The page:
knows what "having patterns" means; it is entirely possible that we only
searched for patterns too simple, and that in fact there is a pattern that fully
explains the sequence lurking just around the complexity corner.
Nonetheless, there is a well established battery of tests to check statistical randomness of RNG outputs, called the Diehard Tests, and serves as the defacto standard for testing random number generators. Here's the beginning of a certain sequence that passes the test with flying colors:
3, 1, 4, 1, 5, 9, 2, 6, 5, 3, 5, 8, 9, 7, 9, 3, 2, 3, 8, 4, 6, 2, 6, 4, 3, 3, 8, 3, ...
We still would not recommend using digits of π
as a secret key.
Neither would we recommend
releasing software for everyone to study, which uses that sequence to generate
the secrets. But what went wrong?
The other concept of randomness. Roughly, a random sequence should not be predictable to anyone with any knowledge other than the sequence itself. In other words, it cannot be compressed no matter how much we try, and in the extreme, this means that it cannot be generated by a program. While the latter restriction is obviously a little too strong for our purpose, it highlights a deep distinction in what people mean by being "random". Jumping around is one thing. Being actually unpredictable is a wholly different matter.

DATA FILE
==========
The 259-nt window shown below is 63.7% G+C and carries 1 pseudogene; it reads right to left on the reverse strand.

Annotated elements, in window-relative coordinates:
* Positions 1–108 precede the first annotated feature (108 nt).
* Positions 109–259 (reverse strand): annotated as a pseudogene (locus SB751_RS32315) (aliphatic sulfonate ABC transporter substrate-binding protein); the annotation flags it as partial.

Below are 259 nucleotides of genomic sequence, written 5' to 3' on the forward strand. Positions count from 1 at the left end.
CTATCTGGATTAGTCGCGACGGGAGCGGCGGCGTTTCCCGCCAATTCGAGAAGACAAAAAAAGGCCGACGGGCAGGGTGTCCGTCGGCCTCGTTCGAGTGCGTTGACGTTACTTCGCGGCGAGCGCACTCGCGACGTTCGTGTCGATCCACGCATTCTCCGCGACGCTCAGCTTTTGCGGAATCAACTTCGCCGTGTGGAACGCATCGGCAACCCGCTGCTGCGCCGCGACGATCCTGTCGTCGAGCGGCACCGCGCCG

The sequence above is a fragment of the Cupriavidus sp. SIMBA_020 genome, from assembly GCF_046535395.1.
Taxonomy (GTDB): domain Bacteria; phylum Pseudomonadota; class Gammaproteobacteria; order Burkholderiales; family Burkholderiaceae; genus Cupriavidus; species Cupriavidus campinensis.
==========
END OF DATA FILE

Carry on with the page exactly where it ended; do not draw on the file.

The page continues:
There are many other simple mathematical processes which generate sequences with high statistical randomness. Many of those are used to produce "random" sequences for various purposes. But these are still completely deterministic processes that exhibit random behaviour only in the statistical sense. Instead of being random, they are pseudorandom, and we call such generators PseudoRandom Number Generators (PRNGs).
We can look for something approaching a "true" random sequence in nature. The current agreement is that the nature of quantum processes is random in this sense, and random sequences based on this idea are readily available for download. Or we can use the microphone and keep recording; the lowestorder bits of the signal are pretty unpredictable. But we cannot write a program to generate an actually random sequence.